Your selection of a font and colors will be one of the most pivotal decisions when branding your company. When you are able to visualize a color or set of colors representing a certain brand, you know its branding is distinct. T-mobile. Facebook. Home Depot. McDonald’s. These companies have obvious and definable colors associated with them indicating their branding is quite strong. Other companies can catch the eye with their logo marks like Nike, Adidas, and most other athletic apparel companies. While logos certainly assist in creating brand representation, colors and fonts seem to have just as significant of an impact to the eye.
When you’re selecting these elements, it’s important to know that they must all work harmoniously.
Psychology of Colors
All colors tend to drive an emotional response, even if that’s not upfront and apparent to the viewer. Color theory matters and colors play important roles in marketing.
Reds tend to represent love, energy, and power. Blues give feelings of trust, intelligence, and security. When selecting the colors you want representing your business, you must take into account what type of emotions you want to associate with your brand. You would never see a lawyer firm or banking company with fuchsia in their color palette.
How Many Colors?
Every company is different. However, at the most basic level, the general rule of thumb you can follow is to select a primary color, a secondary color, and an accent color. A simple design rule is to follow the 60-30-10 rule (also very often used for home decor palettes).
This principle can be implemented when designing a website, advertisement, or print collateral. Remember that all three colors must work together. A great tool for inspiration and to see your selected colors working side by side is Adobe Color. This resource allows you to explore various pre-made palettes and help educate how certain colors work together.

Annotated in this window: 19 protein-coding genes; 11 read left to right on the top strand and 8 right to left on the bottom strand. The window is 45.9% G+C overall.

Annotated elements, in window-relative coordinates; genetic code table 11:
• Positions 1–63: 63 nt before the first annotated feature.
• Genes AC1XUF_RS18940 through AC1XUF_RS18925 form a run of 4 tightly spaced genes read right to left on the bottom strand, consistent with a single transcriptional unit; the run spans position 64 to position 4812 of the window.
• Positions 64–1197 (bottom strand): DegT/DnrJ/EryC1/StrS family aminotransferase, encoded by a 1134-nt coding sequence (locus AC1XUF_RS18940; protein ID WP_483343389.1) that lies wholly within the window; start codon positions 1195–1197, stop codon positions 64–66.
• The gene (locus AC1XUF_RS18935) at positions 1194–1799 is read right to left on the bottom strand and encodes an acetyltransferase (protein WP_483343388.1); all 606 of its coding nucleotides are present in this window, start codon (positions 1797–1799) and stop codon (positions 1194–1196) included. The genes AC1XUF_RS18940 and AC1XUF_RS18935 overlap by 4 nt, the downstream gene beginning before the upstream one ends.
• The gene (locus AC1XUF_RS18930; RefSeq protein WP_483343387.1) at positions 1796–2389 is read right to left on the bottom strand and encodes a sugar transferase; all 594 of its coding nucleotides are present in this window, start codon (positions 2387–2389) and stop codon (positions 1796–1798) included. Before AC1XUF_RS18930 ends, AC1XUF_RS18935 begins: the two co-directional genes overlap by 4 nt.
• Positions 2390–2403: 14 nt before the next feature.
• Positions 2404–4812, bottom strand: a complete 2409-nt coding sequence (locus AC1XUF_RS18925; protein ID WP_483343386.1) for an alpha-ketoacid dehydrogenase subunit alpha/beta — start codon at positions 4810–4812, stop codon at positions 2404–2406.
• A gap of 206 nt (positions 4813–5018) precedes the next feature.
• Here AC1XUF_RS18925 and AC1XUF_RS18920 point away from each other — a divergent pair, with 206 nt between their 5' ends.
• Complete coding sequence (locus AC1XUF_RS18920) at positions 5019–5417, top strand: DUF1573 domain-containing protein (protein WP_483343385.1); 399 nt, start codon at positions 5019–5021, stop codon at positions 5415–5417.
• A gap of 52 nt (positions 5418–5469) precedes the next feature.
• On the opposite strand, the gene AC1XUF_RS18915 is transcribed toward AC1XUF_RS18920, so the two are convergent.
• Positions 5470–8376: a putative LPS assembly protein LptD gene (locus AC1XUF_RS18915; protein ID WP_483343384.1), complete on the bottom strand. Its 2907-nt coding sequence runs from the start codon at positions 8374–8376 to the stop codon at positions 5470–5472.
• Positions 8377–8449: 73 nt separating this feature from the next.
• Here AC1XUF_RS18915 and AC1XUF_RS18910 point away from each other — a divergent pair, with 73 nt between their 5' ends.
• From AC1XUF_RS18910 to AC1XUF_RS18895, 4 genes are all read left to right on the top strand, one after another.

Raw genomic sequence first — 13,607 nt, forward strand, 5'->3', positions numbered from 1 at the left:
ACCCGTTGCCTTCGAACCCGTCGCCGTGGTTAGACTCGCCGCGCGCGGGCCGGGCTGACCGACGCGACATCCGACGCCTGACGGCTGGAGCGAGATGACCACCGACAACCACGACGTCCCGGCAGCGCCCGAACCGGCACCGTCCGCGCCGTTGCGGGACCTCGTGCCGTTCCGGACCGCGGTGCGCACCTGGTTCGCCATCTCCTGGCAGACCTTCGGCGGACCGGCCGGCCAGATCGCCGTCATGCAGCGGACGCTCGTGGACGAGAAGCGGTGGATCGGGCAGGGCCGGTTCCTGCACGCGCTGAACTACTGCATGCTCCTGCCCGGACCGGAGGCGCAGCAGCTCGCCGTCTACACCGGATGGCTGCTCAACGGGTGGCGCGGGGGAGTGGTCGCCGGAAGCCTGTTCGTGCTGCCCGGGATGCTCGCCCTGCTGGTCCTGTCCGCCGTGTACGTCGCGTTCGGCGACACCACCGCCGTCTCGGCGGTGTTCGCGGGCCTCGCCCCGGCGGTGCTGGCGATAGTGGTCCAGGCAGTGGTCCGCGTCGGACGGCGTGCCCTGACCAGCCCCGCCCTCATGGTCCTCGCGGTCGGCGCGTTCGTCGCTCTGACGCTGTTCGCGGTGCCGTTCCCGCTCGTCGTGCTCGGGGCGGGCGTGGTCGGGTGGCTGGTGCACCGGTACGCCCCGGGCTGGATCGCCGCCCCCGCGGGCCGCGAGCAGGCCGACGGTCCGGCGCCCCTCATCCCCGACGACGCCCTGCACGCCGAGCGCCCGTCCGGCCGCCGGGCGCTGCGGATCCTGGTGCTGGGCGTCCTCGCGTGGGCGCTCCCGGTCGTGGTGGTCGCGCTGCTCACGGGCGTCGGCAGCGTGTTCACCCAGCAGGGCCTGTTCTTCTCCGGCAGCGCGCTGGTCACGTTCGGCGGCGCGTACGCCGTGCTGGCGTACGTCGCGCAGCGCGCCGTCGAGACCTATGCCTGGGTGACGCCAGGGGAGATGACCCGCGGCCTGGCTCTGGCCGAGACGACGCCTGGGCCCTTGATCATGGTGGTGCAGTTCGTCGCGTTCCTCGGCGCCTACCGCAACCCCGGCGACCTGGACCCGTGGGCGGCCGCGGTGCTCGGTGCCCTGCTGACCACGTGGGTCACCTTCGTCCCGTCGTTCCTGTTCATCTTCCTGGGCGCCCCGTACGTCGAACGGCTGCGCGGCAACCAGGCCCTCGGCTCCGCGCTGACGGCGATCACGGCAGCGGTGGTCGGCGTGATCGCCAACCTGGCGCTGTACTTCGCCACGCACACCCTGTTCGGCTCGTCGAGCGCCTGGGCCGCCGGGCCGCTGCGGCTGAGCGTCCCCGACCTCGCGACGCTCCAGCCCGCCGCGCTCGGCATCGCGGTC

To Serif or not to Serif?
Serif fonts have small decorative strokes at the end of each letter stem, called serifs. Sans-serif fonts are those without those decorative strokes. “Sans” translated from French, meaning “without.” Ergo “Without serifs.” Serif fonts are typically easier for the human eye to read and thus used in most novels.
Just like colors, there are emotional associations with fonts. Serif fonts are typically more traditional looking and “professional,” whereas sans-serif are more friendly, open, and less intimidating. Serif and Sans-serif fonts are capable of working together in a brand. However, they must compliment each other and there must be a plan in place of which font to use and when.
When deciding which fonts to use (outside of your logo), another good general rule is to decide fonts for your header, sub-header, and body copy. These don’t necessarily have to be three different fonts. As an example, the header and sub-header can both be the same sans-serif font, just with different font sizes and weight, and your body copy can be a serif font.
The ultimate goal is to select a palette and fonts that work together in unison. Your branding should be a system that has balance. Each element compliments rather than competes. Each element should give a direct message in your brand.
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